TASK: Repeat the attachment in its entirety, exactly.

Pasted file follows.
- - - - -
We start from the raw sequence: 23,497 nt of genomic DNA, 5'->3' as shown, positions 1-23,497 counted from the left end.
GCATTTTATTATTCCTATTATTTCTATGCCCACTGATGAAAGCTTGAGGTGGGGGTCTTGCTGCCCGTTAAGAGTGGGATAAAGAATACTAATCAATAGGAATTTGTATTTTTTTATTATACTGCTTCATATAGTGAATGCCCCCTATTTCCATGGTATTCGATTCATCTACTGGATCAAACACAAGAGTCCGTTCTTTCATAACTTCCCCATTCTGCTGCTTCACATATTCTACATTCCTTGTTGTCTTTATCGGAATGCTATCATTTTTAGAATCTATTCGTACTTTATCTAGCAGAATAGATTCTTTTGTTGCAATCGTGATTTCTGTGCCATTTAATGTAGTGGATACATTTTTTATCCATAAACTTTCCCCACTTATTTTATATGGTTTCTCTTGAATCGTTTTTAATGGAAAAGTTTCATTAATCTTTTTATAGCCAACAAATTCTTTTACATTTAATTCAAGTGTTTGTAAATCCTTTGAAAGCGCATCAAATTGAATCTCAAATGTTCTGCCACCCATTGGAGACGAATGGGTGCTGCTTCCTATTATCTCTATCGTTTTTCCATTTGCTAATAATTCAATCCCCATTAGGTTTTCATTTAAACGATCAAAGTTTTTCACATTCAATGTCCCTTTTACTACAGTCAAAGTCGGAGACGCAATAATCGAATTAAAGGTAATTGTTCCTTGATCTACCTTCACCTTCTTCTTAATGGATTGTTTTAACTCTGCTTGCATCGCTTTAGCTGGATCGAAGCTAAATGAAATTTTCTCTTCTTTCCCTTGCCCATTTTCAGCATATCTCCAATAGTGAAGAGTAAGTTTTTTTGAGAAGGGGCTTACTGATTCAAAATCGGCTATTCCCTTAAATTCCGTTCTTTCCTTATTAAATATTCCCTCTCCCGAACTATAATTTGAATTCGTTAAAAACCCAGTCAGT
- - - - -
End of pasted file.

We start from the raw sequence: 23,497 nt of genomic DNA, 5'->3' as shown, positions 1-23,497 counted from the left end.
GCATTTTATTATTCCTATTATTTCTATGCCCACTGATGAAAGCTTGAGGTGGGGGTCTTGCTGCCCGTTAAGAGTGGGATAAAGAATACTAATCAATAGGAATTTGTATTTTTTTATTATACTGCTTCATATAGTGAATGCCCCCTATTTCCATGGTATTCGATTCATCTACTGGATCAAACACAAGAGTCCGTTCTTTCATAACTTCCCCATTCTGCTGCTTCACATATTCTACATTCCTTGTTGTCTTTATCGGAATGCTATCATTTTTAGAATCTATTCGTACTTTATCTAGCAGAATAGATTCTTTTGTTGCAATCGTGATTTCTGTGCCATTTAATGTAGTGGATACATTTTTTATCCATAAACTTTCCCCACTTATTTTATATGGTTTCTCTTGAATCGTTTTTAATGGAAAAGTTTCATTAATCTTTTTATAGCCAACAAATTCTTTTACATTTAATTCAAGTGTTTGTAAATCCTTTGAAAGCGCATCAAATTGAATCTCAAATGTTCTGCCACCCATTGGAGACGAATGGGTGCTGCTTCCTATTATCTCTATCGTTTTTCCATTTGCTAATAATTCAATCCCCATTAGGTTTTCATTTAAACGATCAAAGTTTTTCACATTCAATGTCCCTTTTACTACAGTCAAAGTCGGAGACGCAATAATCGAATTAAAGGTAATTGTTCCTTGATCTACCTTCACCTTCTTCTTAATGGATTGTTTTAACTCTGCTTGCATCGCTTTAGCTGGATCGAAGCTAAATGAAATTTTCTCTTCTTTCCCTTGCCCATTTTCAGCATATCTCCAATAGTGAAGAGTAAGTTTTTTTGAGAAGGGGCTTACTGATTCAAAATCGGCTATTCCCTTAAATTCCGTTCTTTCCTTATTAAATATTCCCTCTCCCGAACTATAATTTGAATTCGTTAAAAACCCAGTCAGT